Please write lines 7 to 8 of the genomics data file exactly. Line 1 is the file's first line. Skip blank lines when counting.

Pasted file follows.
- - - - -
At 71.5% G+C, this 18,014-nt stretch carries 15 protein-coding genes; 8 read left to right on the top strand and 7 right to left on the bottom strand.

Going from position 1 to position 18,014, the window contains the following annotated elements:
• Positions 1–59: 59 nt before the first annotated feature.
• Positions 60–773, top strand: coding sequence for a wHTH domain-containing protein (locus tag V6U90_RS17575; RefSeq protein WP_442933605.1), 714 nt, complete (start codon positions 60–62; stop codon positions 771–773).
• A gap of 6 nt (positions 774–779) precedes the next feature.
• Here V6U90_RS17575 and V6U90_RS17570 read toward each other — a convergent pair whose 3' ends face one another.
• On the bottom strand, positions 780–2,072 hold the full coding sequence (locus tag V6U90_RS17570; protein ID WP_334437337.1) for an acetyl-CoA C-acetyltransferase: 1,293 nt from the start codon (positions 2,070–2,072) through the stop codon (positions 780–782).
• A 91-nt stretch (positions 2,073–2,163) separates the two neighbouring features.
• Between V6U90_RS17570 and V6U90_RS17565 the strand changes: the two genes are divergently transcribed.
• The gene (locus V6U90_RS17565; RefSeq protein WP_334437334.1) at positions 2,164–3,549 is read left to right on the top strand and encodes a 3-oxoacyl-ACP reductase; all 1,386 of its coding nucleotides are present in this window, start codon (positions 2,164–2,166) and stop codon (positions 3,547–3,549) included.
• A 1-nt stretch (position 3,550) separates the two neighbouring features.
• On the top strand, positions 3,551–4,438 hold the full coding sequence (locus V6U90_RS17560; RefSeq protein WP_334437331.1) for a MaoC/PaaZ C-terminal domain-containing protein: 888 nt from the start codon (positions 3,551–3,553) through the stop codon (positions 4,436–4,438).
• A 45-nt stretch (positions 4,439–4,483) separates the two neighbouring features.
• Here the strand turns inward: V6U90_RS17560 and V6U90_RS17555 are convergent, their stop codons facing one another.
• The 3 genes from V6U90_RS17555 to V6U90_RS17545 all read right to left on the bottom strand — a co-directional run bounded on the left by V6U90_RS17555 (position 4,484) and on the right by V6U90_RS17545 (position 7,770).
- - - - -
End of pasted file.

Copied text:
• On the bottom strand, positions 780–2,072 hold the full coding sequence (locus tag V6U90_RS17570; protein ID WP_334437337.1) for an acetyl-CoA C-acetyltransferase: 1,293 nt from the start codon (positions 2,070–2,072) through the stop codon (positions 780–782).
• A 91-nt stretch (positions 2,073–2,163) separates the two neighbouring features.